Council making money out of thin air
Christchurch City Council is turning thin air into cash. It is is leasing air space over roads and footpaths to developers keen to maximise the size of its buildings.
Last year, the council gave high-profile property developer Antony Gough permission to rent public airspace for his new central city precinct, The Terrace.
It has now had a request from Peers Partnership for permission to lease airspace on the corner of Madras and Southwark Streets for a new commercial development comprising of shops, offices and a cafe that is already under construction.
Another application from a developer for the lease of airspace is also pending.
The applications are being treated on a case-by-case basis as the council has yet to amend the 2010 policy that governs structures on roads.
Before the quakes, it was rare for developers to rent public space over footpaths and roads for balconies, air bridges and other protrusions but council staff believe the impending rebuild of the central city is likely to give rise to an increased use of airspace as developers seek to increase the net area of their buildings.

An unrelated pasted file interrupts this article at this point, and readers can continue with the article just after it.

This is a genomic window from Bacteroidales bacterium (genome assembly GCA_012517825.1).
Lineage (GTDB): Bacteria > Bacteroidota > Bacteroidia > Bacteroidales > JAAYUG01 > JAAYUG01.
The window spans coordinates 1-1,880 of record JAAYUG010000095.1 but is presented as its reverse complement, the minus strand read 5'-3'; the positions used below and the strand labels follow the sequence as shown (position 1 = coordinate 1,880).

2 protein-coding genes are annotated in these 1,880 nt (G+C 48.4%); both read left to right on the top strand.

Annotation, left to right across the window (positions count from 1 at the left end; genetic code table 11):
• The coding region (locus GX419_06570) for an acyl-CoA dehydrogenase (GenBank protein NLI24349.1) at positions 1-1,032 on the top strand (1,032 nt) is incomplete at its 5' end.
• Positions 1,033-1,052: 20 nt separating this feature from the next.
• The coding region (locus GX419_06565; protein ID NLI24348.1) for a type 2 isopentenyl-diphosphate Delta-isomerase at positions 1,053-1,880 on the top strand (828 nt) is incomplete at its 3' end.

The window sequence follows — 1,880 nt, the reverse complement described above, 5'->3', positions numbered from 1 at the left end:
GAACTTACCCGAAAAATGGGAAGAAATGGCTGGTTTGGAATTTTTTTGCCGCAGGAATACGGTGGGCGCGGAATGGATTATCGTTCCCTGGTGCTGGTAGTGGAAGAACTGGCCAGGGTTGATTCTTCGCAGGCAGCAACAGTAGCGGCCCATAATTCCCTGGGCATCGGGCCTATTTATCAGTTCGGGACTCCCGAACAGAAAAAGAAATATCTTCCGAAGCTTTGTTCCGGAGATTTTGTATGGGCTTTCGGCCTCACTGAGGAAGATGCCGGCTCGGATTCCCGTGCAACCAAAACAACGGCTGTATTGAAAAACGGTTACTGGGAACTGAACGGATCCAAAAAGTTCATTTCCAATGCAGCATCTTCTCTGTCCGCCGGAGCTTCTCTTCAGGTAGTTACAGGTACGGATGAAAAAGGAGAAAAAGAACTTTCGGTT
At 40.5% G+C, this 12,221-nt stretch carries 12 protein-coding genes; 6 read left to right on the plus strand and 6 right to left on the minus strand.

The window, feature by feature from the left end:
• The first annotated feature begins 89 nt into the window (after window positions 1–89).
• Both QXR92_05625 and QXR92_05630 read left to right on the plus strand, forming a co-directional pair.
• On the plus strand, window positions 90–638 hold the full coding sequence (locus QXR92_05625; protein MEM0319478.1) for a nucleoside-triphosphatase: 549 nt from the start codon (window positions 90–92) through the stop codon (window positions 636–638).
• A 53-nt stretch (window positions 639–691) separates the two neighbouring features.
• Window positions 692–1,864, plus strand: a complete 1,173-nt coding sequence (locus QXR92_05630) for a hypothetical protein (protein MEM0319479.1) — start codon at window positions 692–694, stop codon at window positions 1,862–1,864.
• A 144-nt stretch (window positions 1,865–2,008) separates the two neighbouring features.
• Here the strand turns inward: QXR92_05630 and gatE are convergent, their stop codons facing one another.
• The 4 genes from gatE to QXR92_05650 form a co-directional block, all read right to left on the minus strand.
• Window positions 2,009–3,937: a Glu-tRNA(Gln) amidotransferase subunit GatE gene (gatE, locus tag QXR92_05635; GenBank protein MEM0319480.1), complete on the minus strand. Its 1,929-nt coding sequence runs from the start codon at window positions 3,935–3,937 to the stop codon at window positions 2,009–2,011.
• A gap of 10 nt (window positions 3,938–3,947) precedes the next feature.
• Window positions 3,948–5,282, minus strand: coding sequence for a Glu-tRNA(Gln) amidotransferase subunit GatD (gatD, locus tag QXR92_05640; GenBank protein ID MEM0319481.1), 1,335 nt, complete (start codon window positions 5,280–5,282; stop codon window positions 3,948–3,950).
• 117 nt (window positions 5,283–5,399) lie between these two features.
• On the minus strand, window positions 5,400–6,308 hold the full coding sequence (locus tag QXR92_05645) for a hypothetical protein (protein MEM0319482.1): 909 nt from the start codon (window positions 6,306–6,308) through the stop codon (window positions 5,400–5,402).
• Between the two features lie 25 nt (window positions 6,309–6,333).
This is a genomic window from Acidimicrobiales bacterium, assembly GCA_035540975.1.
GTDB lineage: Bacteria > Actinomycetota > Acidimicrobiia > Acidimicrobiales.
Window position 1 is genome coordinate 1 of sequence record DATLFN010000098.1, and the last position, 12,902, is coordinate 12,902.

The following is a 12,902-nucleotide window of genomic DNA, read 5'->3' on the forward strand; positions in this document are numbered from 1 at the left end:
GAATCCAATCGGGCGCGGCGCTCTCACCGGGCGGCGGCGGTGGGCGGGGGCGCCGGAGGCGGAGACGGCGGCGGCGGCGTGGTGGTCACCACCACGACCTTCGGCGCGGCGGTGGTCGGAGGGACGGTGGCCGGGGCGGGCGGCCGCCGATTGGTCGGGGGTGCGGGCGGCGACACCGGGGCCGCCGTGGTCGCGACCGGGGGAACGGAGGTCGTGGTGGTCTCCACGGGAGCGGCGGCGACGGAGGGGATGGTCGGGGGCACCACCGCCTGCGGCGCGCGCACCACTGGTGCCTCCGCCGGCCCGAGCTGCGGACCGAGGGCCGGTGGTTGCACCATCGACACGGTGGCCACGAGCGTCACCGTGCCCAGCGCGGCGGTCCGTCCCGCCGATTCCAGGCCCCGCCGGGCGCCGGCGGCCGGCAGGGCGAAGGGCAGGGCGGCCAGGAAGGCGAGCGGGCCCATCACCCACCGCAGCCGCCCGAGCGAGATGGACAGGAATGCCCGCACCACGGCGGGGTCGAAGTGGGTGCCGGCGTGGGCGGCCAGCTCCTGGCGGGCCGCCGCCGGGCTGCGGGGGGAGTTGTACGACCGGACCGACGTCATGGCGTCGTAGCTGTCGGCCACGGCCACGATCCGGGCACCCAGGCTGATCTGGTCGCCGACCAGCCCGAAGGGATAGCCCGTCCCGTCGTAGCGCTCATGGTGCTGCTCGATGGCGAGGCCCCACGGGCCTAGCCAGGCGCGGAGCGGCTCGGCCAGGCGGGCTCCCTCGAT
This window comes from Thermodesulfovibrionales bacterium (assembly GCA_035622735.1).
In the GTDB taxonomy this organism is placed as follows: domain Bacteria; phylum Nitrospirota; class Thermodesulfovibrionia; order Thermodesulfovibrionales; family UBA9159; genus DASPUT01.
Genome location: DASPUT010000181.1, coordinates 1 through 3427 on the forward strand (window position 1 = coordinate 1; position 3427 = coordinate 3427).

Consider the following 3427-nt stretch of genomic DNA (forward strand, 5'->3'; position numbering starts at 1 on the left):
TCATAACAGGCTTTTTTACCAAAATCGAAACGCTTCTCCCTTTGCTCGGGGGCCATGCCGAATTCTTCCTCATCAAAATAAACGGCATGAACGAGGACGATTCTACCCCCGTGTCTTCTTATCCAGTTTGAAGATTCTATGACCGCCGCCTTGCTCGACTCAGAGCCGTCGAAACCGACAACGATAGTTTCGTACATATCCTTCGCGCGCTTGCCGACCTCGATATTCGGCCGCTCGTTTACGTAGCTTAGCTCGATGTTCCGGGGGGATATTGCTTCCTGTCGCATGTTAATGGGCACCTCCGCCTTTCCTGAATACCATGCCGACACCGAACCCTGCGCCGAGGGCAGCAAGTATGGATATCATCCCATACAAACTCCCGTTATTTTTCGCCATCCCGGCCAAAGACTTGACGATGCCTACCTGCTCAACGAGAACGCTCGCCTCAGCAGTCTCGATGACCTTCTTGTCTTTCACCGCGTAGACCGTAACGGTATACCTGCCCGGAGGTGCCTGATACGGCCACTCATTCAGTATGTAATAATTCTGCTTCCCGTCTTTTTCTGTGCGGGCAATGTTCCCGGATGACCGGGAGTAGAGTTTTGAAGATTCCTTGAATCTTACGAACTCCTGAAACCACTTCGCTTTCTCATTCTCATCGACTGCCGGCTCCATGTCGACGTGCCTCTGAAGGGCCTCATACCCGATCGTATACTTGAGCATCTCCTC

Renting airspace from councils and neighbours is common in major overseas cities as developers and landlords strive to make the most of pricey land.
The practice is becoming more common in New Zealand.
The Auckland Council has developed an airspace policy and in tightly packed Wellington the council takes in $100,000 a year in airspace fees, of which more than half is from commercial buildings and the rest from apartments with balconies.